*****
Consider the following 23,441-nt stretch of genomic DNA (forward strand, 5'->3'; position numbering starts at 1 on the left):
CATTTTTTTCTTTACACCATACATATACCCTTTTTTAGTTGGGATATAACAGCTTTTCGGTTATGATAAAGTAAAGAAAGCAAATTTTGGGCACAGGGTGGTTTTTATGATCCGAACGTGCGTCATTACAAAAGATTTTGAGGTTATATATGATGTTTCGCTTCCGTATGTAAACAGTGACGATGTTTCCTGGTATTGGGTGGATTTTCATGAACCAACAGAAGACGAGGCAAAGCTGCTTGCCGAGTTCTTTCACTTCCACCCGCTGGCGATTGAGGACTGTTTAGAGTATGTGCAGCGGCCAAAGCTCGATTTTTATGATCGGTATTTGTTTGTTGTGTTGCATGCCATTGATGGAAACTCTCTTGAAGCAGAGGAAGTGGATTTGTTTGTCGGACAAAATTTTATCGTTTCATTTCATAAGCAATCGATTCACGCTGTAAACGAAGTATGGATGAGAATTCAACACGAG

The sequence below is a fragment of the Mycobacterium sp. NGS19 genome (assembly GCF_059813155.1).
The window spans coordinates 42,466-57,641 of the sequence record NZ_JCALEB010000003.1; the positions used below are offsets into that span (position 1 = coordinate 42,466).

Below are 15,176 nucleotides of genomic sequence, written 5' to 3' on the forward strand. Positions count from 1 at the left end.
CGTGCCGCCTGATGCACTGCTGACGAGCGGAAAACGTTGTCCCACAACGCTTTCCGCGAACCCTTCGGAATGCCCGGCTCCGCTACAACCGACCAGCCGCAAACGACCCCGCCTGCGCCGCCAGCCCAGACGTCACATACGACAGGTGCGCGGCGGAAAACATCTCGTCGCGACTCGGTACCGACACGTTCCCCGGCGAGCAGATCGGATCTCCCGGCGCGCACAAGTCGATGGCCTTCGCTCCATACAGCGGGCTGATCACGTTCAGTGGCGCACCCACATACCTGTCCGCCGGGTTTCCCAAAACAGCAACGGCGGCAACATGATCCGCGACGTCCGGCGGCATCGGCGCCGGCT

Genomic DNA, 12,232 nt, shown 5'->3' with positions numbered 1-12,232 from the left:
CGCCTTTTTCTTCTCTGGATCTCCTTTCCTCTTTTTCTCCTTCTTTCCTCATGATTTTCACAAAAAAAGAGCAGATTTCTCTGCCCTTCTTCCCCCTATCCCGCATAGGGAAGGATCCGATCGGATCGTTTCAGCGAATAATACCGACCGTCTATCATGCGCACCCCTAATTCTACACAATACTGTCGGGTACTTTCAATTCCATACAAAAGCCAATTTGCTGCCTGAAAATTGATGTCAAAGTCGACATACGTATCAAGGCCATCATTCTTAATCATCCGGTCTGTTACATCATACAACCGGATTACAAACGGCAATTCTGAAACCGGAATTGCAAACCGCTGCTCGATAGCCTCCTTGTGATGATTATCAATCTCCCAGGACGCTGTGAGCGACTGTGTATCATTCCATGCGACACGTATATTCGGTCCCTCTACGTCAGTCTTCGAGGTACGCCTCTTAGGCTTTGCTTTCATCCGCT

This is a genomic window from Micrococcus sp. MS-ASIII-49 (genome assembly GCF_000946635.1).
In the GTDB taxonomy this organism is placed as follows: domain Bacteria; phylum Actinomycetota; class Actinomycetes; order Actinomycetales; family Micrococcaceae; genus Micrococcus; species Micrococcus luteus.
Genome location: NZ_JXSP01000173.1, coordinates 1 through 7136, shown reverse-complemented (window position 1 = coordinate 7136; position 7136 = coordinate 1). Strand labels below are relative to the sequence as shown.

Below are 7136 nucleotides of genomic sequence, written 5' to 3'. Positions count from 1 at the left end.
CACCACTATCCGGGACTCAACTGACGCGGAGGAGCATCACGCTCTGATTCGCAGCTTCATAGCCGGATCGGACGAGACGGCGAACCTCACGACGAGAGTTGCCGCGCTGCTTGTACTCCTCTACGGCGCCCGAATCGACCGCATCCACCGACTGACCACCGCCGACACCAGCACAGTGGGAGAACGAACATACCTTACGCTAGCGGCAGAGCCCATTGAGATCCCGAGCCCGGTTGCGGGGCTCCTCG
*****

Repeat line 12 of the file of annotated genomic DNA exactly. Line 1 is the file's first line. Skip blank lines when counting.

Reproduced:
Below are 7136 nucleotides of genomic sequence, written 5' to 3'. Positions count from 1 at the left end.